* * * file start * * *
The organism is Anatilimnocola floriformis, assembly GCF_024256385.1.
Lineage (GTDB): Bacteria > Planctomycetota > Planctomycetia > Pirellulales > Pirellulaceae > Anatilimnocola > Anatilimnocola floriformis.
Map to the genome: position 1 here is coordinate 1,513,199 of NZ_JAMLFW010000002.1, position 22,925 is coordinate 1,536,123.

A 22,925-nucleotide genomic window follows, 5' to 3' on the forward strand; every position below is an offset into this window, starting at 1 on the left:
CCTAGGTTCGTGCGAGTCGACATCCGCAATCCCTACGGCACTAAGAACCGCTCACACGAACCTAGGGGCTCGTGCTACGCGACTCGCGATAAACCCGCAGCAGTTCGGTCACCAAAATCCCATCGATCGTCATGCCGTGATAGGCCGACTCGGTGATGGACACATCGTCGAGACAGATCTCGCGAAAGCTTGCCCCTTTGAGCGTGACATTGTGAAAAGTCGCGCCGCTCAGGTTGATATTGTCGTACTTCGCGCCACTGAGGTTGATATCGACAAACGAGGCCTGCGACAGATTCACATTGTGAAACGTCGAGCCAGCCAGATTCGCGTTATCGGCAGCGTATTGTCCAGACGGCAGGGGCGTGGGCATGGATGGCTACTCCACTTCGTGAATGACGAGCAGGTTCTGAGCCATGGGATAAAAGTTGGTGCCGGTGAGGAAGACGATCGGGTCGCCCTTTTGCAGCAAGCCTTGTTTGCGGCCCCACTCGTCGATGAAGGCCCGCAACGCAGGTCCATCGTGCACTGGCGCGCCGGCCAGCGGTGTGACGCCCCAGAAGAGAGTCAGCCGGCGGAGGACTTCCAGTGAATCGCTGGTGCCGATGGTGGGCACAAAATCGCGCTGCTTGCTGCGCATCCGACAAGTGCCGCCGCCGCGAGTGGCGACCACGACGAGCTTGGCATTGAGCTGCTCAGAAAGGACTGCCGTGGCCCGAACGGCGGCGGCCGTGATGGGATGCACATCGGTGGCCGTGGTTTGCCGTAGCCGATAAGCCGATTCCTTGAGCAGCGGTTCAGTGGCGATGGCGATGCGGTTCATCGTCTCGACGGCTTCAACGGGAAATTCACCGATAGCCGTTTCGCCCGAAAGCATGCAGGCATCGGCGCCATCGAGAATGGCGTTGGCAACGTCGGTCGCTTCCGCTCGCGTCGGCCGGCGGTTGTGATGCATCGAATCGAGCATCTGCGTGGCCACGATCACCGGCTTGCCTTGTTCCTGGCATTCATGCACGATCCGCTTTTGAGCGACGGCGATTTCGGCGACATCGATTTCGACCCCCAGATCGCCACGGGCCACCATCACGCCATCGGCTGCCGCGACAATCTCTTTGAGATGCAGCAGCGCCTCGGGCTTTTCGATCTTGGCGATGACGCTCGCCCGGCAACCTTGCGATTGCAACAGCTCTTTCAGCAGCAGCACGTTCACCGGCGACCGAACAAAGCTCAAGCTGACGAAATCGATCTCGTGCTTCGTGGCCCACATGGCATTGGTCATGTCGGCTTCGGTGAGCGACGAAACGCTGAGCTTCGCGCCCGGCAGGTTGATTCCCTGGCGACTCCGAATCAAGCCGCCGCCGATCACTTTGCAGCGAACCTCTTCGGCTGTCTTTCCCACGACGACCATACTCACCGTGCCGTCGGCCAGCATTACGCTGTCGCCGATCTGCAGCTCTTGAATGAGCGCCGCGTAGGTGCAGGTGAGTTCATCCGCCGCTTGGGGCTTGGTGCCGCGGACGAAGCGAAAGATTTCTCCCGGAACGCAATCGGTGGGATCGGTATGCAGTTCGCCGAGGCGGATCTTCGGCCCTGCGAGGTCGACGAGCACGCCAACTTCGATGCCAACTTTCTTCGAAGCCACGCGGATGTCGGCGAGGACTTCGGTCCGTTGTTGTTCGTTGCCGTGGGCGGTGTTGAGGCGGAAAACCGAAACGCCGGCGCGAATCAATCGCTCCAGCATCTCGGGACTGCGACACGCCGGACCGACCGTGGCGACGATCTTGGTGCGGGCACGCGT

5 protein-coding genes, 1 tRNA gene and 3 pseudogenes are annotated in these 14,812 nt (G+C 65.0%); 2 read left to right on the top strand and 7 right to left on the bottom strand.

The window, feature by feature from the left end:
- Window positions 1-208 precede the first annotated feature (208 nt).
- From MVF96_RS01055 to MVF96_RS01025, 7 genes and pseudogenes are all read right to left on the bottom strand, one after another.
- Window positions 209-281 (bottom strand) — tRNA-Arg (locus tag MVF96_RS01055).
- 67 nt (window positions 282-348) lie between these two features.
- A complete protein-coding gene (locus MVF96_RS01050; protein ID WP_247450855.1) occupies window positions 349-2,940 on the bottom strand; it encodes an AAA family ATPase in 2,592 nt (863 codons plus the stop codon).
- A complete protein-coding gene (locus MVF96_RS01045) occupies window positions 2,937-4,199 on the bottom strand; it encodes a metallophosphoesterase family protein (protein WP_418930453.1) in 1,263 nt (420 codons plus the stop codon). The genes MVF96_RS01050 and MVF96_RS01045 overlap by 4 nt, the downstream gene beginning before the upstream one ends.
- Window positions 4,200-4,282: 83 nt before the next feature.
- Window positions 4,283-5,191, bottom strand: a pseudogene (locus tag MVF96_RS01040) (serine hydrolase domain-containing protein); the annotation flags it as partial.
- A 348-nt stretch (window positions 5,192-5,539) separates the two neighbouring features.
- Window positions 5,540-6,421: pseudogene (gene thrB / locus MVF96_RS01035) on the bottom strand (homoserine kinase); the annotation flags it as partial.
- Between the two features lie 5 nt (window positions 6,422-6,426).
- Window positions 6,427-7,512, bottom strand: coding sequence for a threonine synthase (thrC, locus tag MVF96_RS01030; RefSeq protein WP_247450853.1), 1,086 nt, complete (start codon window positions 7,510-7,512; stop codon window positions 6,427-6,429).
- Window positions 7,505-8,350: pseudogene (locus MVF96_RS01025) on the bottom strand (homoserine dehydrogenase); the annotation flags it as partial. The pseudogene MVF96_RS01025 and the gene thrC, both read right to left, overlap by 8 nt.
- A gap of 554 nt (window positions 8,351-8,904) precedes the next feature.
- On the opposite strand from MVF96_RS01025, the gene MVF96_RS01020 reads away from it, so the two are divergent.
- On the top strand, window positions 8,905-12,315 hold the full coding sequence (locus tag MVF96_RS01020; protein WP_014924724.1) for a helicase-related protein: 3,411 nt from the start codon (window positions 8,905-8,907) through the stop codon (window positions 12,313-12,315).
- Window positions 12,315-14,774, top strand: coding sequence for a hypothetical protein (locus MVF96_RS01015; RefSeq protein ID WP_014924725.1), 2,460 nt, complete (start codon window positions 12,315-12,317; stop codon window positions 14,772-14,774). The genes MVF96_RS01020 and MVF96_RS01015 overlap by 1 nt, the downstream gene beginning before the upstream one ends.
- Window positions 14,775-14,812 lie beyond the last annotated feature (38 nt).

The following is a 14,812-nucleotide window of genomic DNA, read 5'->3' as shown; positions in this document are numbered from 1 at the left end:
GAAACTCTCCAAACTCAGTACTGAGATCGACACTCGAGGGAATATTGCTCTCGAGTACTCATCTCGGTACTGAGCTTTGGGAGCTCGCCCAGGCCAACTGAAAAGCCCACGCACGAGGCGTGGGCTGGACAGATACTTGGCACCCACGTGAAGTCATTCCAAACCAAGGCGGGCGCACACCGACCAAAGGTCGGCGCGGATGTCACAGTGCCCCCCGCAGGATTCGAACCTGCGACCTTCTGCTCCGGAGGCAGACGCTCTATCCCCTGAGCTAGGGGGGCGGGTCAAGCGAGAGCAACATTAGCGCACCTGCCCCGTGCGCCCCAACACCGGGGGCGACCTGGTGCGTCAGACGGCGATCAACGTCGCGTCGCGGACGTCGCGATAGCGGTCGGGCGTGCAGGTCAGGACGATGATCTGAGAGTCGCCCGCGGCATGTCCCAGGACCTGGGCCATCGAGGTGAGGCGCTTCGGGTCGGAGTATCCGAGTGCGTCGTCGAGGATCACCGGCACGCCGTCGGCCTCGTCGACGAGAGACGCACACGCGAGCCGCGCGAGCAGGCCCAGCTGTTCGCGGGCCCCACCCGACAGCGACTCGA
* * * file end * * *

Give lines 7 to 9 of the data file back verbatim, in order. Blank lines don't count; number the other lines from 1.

The window, feature by feature from the left end:
- Window positions 1-208 precede the first annotated feature (208 nt).
- From MVF96_RS01055 to MVF96_RS01025, 7 genes and pseudogenes are all read right to left on the bottom strand, one after another.